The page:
NEW YORK, May 31 - Sangamo Biosciences's acquisition of Gendaq will allow the company to corner the market on zinc finger protein technology as well as to stave off any potential patent disputes, company executives said Thursday.
"Gendaq really represents the one piece of scientific thinking that was not part of our family," Casey Case, Sangamo's vice president for research, told GenomeWeb. "It's great to have them in the fold."
Sangamo Biosciences said Wednesday it had obtained the option to acquire privately-held Gendaq in a stock-for-stock deal worth $39.7 million. The company is currently doing due diligence on Gendaq.
Julianna Wood, senior director of corporate communications for Sangamo, also noted that since Sangamo was awarded a patent in the UK covering the application of ZFP technology to gene regulation, it made sense for the two companies to discuss merging their businesses as a way of avoiding lengthy and costly patent disputes.
Gendaq was developing a "complementary approach" to applying ZFP technology to gene regulation, said Case.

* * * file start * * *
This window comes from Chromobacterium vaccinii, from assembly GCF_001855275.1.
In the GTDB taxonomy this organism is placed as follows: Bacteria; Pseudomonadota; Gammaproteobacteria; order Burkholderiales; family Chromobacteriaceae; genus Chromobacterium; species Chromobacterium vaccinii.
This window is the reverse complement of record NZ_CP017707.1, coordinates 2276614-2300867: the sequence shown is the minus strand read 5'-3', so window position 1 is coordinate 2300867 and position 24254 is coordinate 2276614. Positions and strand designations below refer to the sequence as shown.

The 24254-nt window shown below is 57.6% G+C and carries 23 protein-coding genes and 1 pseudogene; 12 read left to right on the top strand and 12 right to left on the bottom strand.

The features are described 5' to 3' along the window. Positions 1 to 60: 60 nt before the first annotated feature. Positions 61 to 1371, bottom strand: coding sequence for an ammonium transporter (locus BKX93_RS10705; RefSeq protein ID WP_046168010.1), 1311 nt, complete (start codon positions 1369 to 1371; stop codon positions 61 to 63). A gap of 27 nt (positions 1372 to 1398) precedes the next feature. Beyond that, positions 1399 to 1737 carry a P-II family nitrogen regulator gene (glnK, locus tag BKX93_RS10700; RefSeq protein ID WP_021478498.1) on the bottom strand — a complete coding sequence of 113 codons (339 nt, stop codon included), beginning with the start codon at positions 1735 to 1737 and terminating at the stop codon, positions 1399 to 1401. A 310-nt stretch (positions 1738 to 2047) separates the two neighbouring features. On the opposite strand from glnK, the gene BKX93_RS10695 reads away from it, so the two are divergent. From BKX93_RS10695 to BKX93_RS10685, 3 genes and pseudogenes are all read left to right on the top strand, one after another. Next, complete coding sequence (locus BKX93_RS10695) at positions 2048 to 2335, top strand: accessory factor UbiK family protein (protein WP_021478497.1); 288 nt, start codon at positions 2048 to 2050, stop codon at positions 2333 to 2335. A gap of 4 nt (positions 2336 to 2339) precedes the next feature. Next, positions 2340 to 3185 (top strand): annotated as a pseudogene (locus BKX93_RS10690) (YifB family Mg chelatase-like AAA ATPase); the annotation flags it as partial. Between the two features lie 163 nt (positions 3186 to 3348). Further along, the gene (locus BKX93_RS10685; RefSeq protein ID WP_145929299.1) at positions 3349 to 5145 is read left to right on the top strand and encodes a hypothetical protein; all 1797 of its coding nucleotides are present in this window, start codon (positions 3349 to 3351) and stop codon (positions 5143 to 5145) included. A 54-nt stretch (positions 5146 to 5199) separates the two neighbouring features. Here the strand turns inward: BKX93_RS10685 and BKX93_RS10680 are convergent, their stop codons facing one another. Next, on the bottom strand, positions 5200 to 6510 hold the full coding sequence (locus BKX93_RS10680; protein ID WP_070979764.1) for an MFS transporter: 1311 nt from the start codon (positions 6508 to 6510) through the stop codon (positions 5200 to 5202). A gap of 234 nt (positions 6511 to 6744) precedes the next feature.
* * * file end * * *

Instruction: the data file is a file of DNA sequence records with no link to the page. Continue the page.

While Case and Wood expressed enthusiasm for working with Yen Choo, a scientist at Gendaq who developed many of the early principles for engineering zinc finger proteins, Wood said it was too early to comment on the role Gendaq's scientists would play in the new organization.
"It's always good to get the premier thought leaders involved," Wood said, "but it's premature to talk about how the organization will be structured."
Separately, one of Sangamo's academic collaborators, Frank Giordano, a cardiologist at the Yale University School of Medicine, presented results at a conference in Seattle on Thursday showing that ZFP technology could up-regulate the expression of a gene associated with new blood vessel growth, Wood said. The demonstration, while only in a mouse model, could lead to therapeutic applications for ZFP technology in cardiovascular disease.